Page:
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william-e-duquette-jr-smallThis is the tenth article in a series of articles about Buying and Selling a Home in New York State. Click here for the first installment in the series. Subscribe to this blog for future installments.

Q: Do I Need A Survey When I Buy a House?

A: The strictly legal answer is generally no. Whether or not you should get a survey is a different question. We normally recommend that our clients get a survey. Not all surveyors mark or stake the corners of the property as part of the survey process. You should consider asking the surveyor to install appropriate monumentation to help you locate the bounds of the property.

Title insurance policies generally contain the following exceptions to coverage: (1) “any state of facts a survey of the premises described in Schedule “A” would disclose” and (2) “the exact acreage of the premises are not insured.”

What would a survey of the premises disclose? There are different types of surveys (varying levels of details). When buying a house, you will generally get a boundary survey. The boundary survey will show the boundaries of the property, acreage, access to the property, location of visible utility lines, well, structures (house, deck, pool, shed, etc.), stone walls, and fences on the property and near the boundary lines, if any.

Why are these items shown on a survey important? Say you buy a property that is shown on the Tax Map as five acres and the deed describes the same five acre parcel. Subsequently, you learn that the seller did not own 2 acres of the parcel that includes the road access. If you do not have a survey read into your title insurance policy, the title insurance policy will not cover the loss.

A survey should also answer the following questions:

  • Is the driveway partially or wholly located on the neighboring property?
  • While the property is located on a public road, is the access to the property (driveway) over an adjoining private driveway or private road?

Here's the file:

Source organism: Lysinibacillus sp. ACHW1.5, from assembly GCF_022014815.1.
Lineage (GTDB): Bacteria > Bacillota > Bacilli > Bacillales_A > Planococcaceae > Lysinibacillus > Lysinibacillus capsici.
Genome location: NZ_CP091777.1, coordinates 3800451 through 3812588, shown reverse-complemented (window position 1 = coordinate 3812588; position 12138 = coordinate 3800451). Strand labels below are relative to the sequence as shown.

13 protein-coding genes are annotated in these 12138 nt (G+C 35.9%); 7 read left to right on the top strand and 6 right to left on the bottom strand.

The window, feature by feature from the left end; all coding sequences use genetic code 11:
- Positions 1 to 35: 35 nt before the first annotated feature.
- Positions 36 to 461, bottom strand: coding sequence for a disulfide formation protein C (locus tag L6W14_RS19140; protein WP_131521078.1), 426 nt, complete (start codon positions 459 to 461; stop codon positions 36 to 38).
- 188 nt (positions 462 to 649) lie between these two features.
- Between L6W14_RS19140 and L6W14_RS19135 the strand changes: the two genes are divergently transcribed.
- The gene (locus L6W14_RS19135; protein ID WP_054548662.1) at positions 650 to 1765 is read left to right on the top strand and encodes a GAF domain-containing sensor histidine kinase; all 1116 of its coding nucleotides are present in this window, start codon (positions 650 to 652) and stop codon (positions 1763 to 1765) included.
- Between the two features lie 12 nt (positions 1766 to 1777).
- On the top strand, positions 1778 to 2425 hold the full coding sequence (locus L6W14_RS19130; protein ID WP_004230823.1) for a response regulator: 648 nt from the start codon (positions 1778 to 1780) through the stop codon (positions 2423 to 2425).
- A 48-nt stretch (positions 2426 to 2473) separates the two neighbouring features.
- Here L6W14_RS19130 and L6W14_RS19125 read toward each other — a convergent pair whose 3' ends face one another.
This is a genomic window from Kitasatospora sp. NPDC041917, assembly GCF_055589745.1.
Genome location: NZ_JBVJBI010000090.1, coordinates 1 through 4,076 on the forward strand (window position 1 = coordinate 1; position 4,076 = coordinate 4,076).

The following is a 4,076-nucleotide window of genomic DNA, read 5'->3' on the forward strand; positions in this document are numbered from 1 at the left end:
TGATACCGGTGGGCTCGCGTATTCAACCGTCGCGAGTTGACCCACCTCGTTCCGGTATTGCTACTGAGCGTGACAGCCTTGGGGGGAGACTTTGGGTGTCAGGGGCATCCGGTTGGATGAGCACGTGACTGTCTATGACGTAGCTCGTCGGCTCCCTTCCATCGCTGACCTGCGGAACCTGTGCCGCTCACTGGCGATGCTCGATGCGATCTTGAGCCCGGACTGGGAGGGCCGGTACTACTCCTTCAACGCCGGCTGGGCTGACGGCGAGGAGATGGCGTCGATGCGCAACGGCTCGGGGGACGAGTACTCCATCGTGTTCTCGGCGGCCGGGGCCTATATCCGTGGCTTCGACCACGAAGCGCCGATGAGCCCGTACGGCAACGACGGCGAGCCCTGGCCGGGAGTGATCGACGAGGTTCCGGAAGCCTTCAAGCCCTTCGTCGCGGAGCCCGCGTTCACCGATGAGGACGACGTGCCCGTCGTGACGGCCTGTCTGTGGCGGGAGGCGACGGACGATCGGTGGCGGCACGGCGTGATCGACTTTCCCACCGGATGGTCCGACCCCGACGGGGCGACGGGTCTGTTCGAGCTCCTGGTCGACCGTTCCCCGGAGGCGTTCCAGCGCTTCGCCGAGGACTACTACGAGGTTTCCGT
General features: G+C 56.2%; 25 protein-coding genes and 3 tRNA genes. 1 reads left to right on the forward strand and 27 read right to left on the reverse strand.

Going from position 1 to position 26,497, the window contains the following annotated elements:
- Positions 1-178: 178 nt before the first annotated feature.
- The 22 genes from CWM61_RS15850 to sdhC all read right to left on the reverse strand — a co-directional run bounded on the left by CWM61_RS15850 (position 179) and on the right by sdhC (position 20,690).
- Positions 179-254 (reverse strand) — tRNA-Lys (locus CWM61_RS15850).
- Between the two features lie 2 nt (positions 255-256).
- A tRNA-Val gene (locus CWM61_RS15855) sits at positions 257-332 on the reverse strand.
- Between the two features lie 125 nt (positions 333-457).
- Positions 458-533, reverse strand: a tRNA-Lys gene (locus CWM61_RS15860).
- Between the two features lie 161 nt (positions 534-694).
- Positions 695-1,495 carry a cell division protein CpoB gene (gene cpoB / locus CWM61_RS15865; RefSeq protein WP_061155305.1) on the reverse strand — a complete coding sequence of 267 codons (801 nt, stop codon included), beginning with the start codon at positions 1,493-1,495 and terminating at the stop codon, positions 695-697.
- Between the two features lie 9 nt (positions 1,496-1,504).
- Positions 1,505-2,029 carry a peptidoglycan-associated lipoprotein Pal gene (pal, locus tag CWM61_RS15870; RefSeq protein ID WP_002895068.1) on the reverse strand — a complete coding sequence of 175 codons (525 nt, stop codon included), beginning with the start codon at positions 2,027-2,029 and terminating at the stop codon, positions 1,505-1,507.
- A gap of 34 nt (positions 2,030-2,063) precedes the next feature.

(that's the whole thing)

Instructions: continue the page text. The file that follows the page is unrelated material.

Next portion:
• Is the property really on the waterfront or just water view?
  • Are the well and septic field located within the property boundaries?
  • Are there any utility easements and utility lines that cross the property?
  • re the shed, fence, and pool are located within the property boundaries?
  • Who owns the tree that is shading the pool?
  • Does the ATV trail or neighbor’s driveway cuts across a portion of the property?
  • The exact size of the premises is important for certain intended uses of the property or if you intend to subdivide the property.
  • While a survey inspection is a less expensive alternative, it provides less protection because you do not have privity (a legal relationship) with the surveyor.
  • Lets face it, it is not in the real estate agent’s best interest for you to get a survey and possibly delay or derail the closing. Since the lender’s loan policy provides it with protection against survey issues, it not in the lender’s best interest for you to get a survey. But it is in your best interest to get all survey matters resolved prior to closing when the hassle and expense of resolving the issues is someone else’s responsibility.

William E. Duquette, Jr. is Senior Counsel on the firm’s Real Estate Team. He can be reached by phone at 845-778-2121 toll free or 845-778-2121 and by email.

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